A View Most Glorious Book Review

woman in the mountainsA View Most Glorious by Regina Scott is the story of Coraline Baxter, her quest to summit Mount Rainier to promote Votes for Women in 1893 Tacoma, Washington, and Nathan Hardee, the man who reluctantly agrees to guide her to the top. The stakes are as high as the mountain itself. If Cora fails, she must marry the man her mother is forcing on her. Not at all agreeable to Cora, so she must summit regardless of the hardship to do so.

Cora and Nathan’s relationship develops as they learn to depend on each other while they tackle the mountain together. And in the end, they each must decide what is most important.

If you enjoy historical fiction with a touch of romance and a hero and heroine to root for, than A View Most Glorious may just be the book for you.

I received a complimentary copy of this book from Revell for a fair and honest review, which is exactly what I gave.

Have you read this book? If so, what was your impression of it?

You can find my October Inspire a Fire post here. Please stop by and read it.

I wish you well.

Sandy

Awesome!: Exploring the Nature and Names of Jesus Book Review

Awesome! book cover

In Awesome!: Exploring the Nature and Names of Jesus Dick Eastman quotes extensively from a multitude of theologians, Christian leaders, and scripture, to describe who Jesus is. There are seven pages of reference citations. Because of the multiple points of view used throughout, I found it difficult to engage with this book.

Written in a 31-day format, set with a specific nature of Jesus for each day, the chapters conclude with four steps to go deeper in your study. Explore, Experience, Express, and Exalt.

One thing I found useful in Awesome! was the author’s inclusion of 868 names, or expressions, describing Jesus in alphabetical order beginning with A to Z and ending with Zion-Dwelling God.

I received a complimentary copy of this book from Bethany House for a fair and honest review, which is exactly what I gave.

Have you read this book? If so, what was your impression of it?

You can find my August Inspire a Fire post here. Please stop by and read it.

I wish you well.

Sandy

Between the Wild Branches Book Review

between the wild branches book cover

Between the Wild Branches is another Biblical fiction novel which proves, once again, Connilyn Cossette is a master at weaving an interesting story that’s hard to put down.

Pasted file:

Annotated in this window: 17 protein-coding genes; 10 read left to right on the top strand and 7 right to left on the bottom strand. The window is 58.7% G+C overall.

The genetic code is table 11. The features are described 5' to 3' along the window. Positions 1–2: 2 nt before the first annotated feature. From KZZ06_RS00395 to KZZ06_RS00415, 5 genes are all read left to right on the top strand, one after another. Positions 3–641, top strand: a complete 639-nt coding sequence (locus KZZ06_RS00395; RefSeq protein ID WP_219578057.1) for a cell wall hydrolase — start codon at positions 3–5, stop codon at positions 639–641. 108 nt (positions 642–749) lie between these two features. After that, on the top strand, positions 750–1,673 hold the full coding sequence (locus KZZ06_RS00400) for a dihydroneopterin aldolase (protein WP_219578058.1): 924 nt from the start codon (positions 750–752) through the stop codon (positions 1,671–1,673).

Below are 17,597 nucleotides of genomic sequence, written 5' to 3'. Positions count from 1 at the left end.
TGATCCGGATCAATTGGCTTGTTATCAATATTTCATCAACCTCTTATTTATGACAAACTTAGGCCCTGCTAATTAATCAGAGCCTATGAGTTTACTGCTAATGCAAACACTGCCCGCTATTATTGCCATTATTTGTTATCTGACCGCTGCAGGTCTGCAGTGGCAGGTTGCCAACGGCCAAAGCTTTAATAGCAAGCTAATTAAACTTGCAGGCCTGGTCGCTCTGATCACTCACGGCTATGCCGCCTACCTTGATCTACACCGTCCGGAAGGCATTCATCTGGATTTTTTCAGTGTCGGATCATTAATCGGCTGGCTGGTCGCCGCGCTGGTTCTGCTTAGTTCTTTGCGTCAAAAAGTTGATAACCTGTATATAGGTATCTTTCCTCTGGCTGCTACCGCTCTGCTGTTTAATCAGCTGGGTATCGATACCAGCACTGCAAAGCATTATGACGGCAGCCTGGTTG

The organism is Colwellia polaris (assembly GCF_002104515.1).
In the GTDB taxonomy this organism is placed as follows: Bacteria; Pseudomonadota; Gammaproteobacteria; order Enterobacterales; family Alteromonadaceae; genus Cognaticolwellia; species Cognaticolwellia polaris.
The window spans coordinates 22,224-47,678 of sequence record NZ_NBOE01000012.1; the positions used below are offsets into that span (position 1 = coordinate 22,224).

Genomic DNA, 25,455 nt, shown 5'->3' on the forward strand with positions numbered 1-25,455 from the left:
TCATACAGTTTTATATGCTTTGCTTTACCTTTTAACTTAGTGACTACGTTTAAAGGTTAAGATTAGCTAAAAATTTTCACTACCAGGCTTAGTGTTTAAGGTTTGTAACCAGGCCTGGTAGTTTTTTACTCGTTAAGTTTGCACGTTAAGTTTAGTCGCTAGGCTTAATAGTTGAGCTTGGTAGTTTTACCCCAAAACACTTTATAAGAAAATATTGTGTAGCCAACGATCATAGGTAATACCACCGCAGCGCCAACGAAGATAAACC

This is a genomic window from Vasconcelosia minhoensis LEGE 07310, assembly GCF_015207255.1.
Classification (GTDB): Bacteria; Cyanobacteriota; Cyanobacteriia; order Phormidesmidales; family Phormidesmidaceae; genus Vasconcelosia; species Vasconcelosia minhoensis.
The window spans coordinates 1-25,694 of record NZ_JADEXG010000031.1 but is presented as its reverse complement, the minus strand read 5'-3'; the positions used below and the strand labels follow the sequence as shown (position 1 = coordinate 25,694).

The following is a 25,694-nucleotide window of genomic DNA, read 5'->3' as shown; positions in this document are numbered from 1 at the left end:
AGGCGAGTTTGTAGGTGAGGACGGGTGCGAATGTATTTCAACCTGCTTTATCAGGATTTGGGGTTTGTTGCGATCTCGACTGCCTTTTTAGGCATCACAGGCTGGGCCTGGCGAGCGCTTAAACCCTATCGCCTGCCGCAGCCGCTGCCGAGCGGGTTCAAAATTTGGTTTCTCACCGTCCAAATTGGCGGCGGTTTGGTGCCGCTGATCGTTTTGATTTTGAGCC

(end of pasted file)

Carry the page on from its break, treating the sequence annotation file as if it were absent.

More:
Set in Ashdod, Philistia 1052 BC, Between the Wild Branches tells the story of Philistine champion fighter Lukio, and Hebrew slave to one of the king’s daughters, Shoshana. Although the two were close during their years growing up in Israel, they haven’t seen each other for ten years. When they rediscover each other, complicated matters only become more complicated.

This book is filled with a cast of intriguing characters. Some honorable. Some despicable. There is sacrifice and greed. Hatred and love.

Connilyn uses her well-researched vast knowledge of Biblical times to present an authentic world, and bring two different cultures to life. With unexpected twists and turns, Between the Wild Branches keeps the reader turning pages to the very end.

If you enjoy Biblical historical fiction at its best, then Between the Wild Branches may just be the book for you.

I received a complimentary copy of this book from Bethany House for a fair and honest review, which is exactly what I gave.

Have you read this book? If so, what was your impression of it?

You can find my July Inspire a Fire post here. Please stop by and read it.

I wish you well.

Sandy

Flooded Book Review

In Flooded Nicki Koziarz looks at the biblical account of Noah and five decisions he made. Decisions we, too, can make to help quiet fear, resist the urge to try and control the uncontrollable, and find the familiar faithfulness of God when everything is falling apart.

Through examples she shows us:

  1. Noah was able to rise above the doubt his assignment could have caused by making the decision to walk with God.
  2. Noah listened and obeyed whether he agreed with God or not.
  3. Noah didn’t try to make sense of what God asked him to do.
  4. Noah remembered who was in control and believed God had a plan.
  5. Noah held to the familiar faithfulness of God when he stepped off the ark.

Using events from her own life interspersed throughout the book, Nicki shows how, like Noah, she worked through these decisions.

I received a complimentary copy of this book from Bethany House for a fair and honest review, which is exactly what I gave.

Have you read this book? If so, what was your impression of it?

You can find my March Inspire a Fire post here. Please stop by and read it.

I wish you well.

Sandy